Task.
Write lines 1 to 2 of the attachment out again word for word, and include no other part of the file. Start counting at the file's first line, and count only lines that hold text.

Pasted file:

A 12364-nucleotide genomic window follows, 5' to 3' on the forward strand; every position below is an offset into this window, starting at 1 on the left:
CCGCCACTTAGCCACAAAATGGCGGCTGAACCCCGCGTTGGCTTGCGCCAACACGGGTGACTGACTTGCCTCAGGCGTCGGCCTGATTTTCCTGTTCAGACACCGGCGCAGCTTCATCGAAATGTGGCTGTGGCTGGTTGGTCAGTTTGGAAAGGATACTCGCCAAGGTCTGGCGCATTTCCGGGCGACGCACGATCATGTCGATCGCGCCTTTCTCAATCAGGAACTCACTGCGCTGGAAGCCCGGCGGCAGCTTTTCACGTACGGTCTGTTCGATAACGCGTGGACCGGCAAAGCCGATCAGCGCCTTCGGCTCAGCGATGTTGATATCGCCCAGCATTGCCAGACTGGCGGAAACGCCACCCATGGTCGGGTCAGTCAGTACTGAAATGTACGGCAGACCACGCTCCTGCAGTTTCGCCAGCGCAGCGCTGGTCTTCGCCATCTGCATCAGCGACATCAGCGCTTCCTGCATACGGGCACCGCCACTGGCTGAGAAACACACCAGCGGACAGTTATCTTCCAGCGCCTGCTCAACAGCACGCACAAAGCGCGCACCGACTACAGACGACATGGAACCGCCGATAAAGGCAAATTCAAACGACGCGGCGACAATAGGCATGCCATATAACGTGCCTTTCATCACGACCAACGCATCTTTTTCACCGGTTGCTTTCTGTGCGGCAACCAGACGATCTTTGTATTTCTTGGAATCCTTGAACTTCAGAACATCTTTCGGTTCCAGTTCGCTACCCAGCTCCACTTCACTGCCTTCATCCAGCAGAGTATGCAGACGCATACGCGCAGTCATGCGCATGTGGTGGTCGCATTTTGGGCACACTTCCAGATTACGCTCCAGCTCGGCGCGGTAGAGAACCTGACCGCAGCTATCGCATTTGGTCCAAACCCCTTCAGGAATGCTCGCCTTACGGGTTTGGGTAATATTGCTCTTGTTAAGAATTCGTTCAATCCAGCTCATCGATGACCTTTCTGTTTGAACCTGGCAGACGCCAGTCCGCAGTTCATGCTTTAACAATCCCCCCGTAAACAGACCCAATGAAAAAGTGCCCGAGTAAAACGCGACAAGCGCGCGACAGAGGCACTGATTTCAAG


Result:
A 12364-nucleotide genomic window follows, 5' to 3' on the forward strand; every position below is an offset into this window, starting at 1 on the left:
CCGCCACTTAGCCACAAAATGGCGGCTGAACCCCGCGTTGGCTTGCGCCAACACGGGTGACTGACTTGCCTCAGGCGTCGGCCTGATTTTCCTGTTCAGACACCGGCGCAGCTTCATCGAAATGTGGCTGTGGCTGGTTGGTCAGTTTGGAAAGGATACTCGCCAAGGTCTGGCGCATTTCCGGGCGACGCACGATCATGTCGATCGCGCCTTTCTCAATCAGGAACTCACTGCGCTGGAAGCCCGGCGGCAGCTTTTCACGTACGGTCTGTTCGATAACGCGTGGACCGGCAAAGCCGATCAGCGCCTTCGGCTCAGCGATGTTGATATCGCCCAGCATTGCCAGACTGGCGGAAACGCCACCCATGGTCGGGTCAGTCAGTACTGAAATGTACGGCAGACCACGCTCCTGCAGTTTCGCCAGCGCAGCGCTGGTCTTCGCCATCTGCATCAGCGACATCAGCGCTTCCTGCATACGGGCACCGCCACTGGCTGAGAAACACACCAGCGGACAGTTATCTTCCAGCGCCTGCTCAACAGCACGCACAAAGCGCGCACCGACTACAGACGACATGGAACCGCCGATAAAGGCAAATTCAAACGACGCGGCGACAATAGGCATGCCATATAACGTGCCTTTCATCACGACCAACGCATCTTTTTCACCGGTTGCTTTCTGTGCGGCAACCAGACGATCTTTGTATTTCTTGGAATCCTTGAACTTCAGAACATCTTTCGGTTCCAGTTCGCTACCCAGCTCCACTTCACTGCCTTCATCCAGCAGAGTATGCAGACGCATACGCGCAGTCATGCGCATGTGGTGGTCGCATTTTGGGCACACTTCCAGATTACGCTCCAGCTCGGCGCGGTAGAGAACCTGACCGCAGCTATCGCATTTGGTCCAAACCCCTTCAGGAATGCTCGCCTTACGGGTTTGGGTAATATTGCTCTTGTTAAGAATTCGTTCAATCCAGCTCATCGATGACCTTTCTGTTTGAACCTGGCAGACGCCAGTCCGCAGTTCATGCTTTAACAATCCCCCCGTAAACAGACCCAATGAAAAAGTGCCCGAGTAAAACGCGACAAGCGCGCGACAGAGGCACTGATTTCAAG